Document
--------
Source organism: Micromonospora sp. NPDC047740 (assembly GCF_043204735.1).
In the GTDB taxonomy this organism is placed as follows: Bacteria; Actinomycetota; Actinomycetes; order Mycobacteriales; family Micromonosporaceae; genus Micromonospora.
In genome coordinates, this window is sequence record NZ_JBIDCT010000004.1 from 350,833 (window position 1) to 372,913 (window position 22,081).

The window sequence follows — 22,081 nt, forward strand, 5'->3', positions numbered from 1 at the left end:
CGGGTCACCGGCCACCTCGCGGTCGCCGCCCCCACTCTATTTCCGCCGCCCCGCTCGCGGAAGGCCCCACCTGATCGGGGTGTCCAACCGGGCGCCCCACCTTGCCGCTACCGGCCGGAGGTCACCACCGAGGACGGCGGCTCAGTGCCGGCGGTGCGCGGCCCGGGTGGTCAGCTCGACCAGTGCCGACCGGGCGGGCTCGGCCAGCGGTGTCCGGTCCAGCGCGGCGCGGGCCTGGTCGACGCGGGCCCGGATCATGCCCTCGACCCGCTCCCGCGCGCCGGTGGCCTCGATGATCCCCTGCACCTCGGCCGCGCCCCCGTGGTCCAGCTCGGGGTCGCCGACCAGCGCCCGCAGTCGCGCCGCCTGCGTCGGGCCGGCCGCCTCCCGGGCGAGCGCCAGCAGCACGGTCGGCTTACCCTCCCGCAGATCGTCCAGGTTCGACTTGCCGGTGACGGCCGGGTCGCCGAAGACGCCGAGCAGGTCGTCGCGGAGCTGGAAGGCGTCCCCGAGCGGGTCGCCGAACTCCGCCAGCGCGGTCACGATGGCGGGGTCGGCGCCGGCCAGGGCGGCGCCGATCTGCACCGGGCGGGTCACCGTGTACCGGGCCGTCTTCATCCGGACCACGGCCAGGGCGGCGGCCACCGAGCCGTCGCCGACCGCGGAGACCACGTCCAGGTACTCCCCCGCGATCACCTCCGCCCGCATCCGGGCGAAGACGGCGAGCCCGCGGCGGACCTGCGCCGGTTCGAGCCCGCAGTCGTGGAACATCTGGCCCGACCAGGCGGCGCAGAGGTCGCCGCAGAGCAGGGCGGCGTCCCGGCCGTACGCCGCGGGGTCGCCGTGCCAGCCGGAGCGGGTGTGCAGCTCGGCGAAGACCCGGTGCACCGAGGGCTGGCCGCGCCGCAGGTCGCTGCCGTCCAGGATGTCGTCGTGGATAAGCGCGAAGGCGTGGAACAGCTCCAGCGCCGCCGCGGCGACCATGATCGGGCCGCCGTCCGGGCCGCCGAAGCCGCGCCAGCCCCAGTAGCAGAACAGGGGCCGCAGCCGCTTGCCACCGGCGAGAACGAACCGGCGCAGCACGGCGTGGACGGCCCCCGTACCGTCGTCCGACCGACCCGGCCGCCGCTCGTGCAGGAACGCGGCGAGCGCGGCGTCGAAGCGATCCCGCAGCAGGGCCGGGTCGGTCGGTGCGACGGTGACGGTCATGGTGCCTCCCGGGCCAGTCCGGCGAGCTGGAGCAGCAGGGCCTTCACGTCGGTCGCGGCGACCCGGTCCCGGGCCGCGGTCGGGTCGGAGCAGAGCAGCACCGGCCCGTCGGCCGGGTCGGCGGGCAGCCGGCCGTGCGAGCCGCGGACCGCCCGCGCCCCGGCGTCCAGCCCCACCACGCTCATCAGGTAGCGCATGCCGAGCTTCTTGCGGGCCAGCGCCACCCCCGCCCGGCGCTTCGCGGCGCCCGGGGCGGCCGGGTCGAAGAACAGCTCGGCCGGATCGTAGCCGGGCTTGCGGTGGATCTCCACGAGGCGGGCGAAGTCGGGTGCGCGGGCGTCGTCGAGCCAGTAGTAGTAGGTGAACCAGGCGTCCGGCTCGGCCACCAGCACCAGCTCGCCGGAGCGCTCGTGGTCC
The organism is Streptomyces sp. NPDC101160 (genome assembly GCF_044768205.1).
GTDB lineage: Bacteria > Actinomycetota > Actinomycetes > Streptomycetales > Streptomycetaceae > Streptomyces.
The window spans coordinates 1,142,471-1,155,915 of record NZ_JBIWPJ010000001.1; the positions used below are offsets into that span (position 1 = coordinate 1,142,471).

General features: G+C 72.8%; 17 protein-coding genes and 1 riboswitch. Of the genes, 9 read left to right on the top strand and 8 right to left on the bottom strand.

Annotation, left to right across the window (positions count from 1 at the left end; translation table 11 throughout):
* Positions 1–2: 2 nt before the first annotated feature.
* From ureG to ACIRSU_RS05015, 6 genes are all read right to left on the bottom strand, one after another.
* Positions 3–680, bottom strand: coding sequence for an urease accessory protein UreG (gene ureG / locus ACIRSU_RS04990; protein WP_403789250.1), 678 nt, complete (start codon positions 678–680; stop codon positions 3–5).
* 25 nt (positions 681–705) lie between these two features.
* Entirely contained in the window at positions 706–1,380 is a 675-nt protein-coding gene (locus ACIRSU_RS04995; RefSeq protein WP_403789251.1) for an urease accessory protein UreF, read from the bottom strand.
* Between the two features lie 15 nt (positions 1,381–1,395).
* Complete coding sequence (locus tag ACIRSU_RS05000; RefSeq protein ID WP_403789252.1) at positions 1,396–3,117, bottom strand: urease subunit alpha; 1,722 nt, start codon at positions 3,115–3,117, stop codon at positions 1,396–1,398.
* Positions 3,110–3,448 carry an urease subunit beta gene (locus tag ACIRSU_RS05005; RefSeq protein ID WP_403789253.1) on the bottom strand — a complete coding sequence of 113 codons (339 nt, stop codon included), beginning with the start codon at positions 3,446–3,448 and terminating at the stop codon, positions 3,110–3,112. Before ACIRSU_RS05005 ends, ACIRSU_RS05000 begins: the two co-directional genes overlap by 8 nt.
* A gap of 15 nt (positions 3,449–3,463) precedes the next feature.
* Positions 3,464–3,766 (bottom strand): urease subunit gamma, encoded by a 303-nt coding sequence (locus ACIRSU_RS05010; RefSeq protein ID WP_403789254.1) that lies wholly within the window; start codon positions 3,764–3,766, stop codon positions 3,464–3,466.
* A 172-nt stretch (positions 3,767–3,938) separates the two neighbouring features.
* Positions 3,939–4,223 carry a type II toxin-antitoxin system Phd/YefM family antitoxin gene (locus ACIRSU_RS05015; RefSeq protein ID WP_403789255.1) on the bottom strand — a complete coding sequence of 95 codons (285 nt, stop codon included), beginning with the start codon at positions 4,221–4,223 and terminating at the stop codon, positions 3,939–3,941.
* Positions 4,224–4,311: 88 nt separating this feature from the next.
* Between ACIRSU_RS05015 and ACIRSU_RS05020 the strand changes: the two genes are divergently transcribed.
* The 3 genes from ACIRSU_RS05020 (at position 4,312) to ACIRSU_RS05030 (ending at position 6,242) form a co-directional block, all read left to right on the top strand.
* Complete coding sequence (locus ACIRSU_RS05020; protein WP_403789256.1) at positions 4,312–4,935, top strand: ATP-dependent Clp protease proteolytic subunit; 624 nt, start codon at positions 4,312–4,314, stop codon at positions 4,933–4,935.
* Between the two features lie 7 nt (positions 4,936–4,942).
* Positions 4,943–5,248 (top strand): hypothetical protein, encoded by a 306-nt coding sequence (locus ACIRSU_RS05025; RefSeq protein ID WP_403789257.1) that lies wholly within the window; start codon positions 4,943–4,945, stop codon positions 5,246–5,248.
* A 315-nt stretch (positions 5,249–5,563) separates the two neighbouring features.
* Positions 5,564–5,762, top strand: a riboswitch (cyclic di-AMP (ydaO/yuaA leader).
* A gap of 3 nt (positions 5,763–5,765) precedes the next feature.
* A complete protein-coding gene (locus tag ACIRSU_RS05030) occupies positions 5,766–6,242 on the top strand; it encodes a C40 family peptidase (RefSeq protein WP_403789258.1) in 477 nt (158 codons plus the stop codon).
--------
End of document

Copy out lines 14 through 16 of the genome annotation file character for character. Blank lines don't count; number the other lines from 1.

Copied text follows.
* 25 nt (positions 681–705) lie between these two features.
* Entirely contained in the window at positions 706–1,380 is a 675-nt protein-coding gene (locus ACIRSU_RS04995; RefSeq protein WP_403789251.1) for an urease accessory protein UreF, read from the bottom strand.
* Between the two features lie 15 nt (positions 1,381–1,395).